When the Manchus from the northern part of China descended into the south, they overtook the Ming dynasty, starting the Qing dynasty with a set of rulers that endeared for almost three hundred years. Earlier, the Mongols continually tried to overtake the Han Chinese until the Manchu defeated the Mongols. In 1636, as the Manchu khan controlled much of China, the Great Wall remained the barrier to stop the invasion before reaching Beijing and the ocean. The central gate in the wall at Shanhaiguan was constructed as the most important military position, located between the mountains and sea. The pass served as a primary transportation corridor from the sea routes into other parts of China, was heavily guarded, and stopped earlier armies.
In 1644, with the Manchu located outside the Great Wall, the Ming lost in the continual local rebellions. Instead of launching an attack against the rebels, the Ming general opened the gate and let the Manchu through the gate as they swept across the rest of China and conquered Beijing. They did not annihilate Beijing and slaughter the people, the usual practice; instead, the leaders surrendered. The new emperors started a new, prosperous period from 1661 to 1722, considered the Qing golden age. They instituted new rules to control external trade, the population grew, and literary achievements created classical Chinese literature. From 1661 to 1722 was considered the Qing golden age; new rules controlled external trade, the population grew, and literary achievements created some of the classical documents.
During this period, the traditional Chinese arts and customs were expanded and supported by the court. Three artists' styles grew from the court's patronage; the official court artists, the traditionalists who painted the seventeenth-century type of past standards, and the individualists who ignored the standards, painting their ideas, frequently politically based.
The theories of Dong Qichang influenced the court and elites of the Manchu. He studied the old masters and defined the new traditional styles that should be followed, especially the standards for landscape painting. Dong declared, "If one considers the wonders of nature, then painting cannot rival landscape. But if one considers the wonders of brushwork, then landscape cannot equal painting." One of the early converts to these dictates was Wang Shimin, who, along with Wang Jian, established the school of orthodox painting. Their most famous student was Wang Hui, who combined the landscapes from the Song dynasty with the calligraphy of the Yuan dynasty. Wang Yuanqi, the grandson of Wang Shimin, was also one of the noted artists of the style and, combined, were called the Four Wangs.
The emperor Kangxi wanted to tour the land and help establish himself as the ruler of the people. He climbed Mount Tai, examined water projects on the major rivers, and visited all cultural centers. When he returned to the capital, he wanted the noted artist, Wang Hui, to record and commemorate the extensive tour.
Wang Hui (1632-1717) used ink and color on silk to paint twelve large scrolls; the third scroll was The Kangxi Emperor's Southern Inspection Tour: Ji'nan to Mount Tai (2.5.1). Wang had not seen the site and had to rely on maps, old prints, and verbal descriptions. The looming mountains dominate the scene, demonstrating the beauty and grandeur of nature. At the same time, the emperor's entourage along the pathway is small, showing the strength of the emperor to ascend the mighty mountain.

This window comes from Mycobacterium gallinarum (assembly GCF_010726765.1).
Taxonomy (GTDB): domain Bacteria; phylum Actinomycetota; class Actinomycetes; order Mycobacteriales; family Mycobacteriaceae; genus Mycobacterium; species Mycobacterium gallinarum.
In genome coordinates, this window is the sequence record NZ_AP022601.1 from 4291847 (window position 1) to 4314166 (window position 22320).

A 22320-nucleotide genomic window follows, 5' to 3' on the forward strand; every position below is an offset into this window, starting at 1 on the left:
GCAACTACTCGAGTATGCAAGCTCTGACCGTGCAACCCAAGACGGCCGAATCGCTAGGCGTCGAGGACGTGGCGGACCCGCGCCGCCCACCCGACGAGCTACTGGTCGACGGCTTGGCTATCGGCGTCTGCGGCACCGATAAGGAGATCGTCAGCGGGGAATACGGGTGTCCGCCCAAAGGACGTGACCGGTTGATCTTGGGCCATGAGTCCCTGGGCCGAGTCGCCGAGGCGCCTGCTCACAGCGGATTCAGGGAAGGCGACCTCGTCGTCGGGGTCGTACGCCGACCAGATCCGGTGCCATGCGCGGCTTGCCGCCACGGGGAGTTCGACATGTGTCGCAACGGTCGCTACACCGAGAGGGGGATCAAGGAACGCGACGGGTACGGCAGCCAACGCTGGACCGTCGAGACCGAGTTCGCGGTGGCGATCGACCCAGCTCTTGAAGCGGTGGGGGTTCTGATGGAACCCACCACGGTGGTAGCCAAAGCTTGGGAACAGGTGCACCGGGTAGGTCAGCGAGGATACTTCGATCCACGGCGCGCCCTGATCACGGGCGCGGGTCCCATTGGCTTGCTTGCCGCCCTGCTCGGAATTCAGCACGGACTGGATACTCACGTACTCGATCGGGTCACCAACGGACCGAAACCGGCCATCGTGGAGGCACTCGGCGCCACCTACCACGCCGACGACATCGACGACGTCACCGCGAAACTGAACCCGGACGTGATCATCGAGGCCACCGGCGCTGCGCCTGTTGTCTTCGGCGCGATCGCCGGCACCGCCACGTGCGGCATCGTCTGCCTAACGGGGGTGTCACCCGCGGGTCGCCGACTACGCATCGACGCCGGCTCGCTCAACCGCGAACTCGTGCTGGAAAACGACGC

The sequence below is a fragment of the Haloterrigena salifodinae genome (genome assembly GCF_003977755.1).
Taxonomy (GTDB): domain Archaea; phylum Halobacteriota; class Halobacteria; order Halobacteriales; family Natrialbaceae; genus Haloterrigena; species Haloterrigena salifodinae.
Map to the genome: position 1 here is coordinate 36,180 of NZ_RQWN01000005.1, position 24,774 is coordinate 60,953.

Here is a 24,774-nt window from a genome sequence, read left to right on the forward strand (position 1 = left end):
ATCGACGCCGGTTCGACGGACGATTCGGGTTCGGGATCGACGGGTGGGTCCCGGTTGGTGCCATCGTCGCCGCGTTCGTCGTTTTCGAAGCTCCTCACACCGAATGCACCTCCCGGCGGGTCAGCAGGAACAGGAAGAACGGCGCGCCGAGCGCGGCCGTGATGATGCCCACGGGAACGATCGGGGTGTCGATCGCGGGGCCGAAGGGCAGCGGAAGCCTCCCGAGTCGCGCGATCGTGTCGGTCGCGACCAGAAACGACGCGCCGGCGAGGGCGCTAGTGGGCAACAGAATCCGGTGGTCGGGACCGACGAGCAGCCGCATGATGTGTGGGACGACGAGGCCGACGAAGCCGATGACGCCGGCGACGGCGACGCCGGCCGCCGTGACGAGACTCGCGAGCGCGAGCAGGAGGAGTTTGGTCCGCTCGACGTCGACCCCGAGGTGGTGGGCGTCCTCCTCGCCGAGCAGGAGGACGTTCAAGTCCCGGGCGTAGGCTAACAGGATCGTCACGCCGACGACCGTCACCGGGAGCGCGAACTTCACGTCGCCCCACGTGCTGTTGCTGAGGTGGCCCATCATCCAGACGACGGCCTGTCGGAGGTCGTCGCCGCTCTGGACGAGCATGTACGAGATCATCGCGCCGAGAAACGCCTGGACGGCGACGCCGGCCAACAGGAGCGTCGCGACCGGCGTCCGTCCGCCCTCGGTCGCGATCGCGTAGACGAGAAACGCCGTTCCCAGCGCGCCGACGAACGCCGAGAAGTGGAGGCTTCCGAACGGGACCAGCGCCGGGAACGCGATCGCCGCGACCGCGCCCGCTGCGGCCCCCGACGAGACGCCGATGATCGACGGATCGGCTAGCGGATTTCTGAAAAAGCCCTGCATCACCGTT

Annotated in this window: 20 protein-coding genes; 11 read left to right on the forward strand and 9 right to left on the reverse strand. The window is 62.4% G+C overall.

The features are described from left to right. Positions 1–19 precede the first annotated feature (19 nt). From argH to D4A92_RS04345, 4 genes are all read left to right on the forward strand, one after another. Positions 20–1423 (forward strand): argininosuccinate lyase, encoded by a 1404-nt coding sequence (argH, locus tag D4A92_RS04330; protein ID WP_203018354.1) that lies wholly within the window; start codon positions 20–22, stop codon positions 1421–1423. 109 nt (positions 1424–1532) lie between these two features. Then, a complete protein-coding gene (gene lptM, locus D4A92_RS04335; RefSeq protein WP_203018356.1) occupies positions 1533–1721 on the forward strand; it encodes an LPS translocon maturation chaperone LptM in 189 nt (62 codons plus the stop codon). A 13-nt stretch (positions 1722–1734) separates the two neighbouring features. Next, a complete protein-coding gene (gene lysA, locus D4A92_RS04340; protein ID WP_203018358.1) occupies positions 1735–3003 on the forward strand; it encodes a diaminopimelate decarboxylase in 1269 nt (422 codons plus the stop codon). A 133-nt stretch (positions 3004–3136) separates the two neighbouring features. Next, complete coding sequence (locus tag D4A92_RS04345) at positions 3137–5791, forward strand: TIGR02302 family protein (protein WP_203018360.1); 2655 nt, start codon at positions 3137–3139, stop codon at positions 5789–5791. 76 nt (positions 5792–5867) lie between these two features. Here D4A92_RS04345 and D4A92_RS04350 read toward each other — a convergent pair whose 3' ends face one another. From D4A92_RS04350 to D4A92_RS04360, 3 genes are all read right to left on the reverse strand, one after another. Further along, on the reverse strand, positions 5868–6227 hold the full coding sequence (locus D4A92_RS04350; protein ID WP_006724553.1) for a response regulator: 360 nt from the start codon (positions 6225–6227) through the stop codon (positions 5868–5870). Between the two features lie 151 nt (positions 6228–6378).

Wang Jian (1598-1677) was a master of painting landscapes and one of the Four Wangs, following the standards of the traditionalists yet establishing his style. His grandfather was a collector of the old master painters, and Wang Jian used the images to inspire his work. The Album of eighteen leaves (2.5.2) was a set of paintings made in ink and color on paper; the images for each leaf were based on the work of eight past masters. The image demonstrates his proficiency with brushstrokes to create inspiring mountains.
Wang Shimin (1592-1680), the oldest of the Four Wangs, spent much of his life studying the work of Huang Gongwang, a painter from the fourteenth century. He developed a method of painting rocks and filling them with textual brushstrokes of straight lines and horizontal dots. On the hanging scroll (2.5.3), Wang creates the mountains that appear to be rising or falling; movement flows across the painting representing nature's continual change.
Wang Yuanqi (1642-1715) was a scholar working in the civil service, becoming an artist and painter for the emperor. One of the famous gardens from ancient China was the Wangchuan Villa, inhabited by poets and painters, all drawing inspiration from the picturesque site. Wang Wei was an early poet who wrote elegantly from the villa and inspired Wang Yuanqi to capture Wei's writing in a painting. Wang Yuanqi used the concept of dragon veins, the unseen lines that come from the sky, down the mountains, and along the ground, a type of life force. The brushstrokes in his painted scroll of the villa (2.5.4) follow the concepts of the breath force of life, the rocks flowing and turning, resembling waves of water.
The individualists created art, not following the rigidly defined painting methods and beauty of the orthodox painters like the Four Wangs or the old masters. They tried new techniques and innovations with different types of brushstrokes, washes, colors, and the use of white space. Their paintings were considered irreverent and an insult to the worship of historical styles.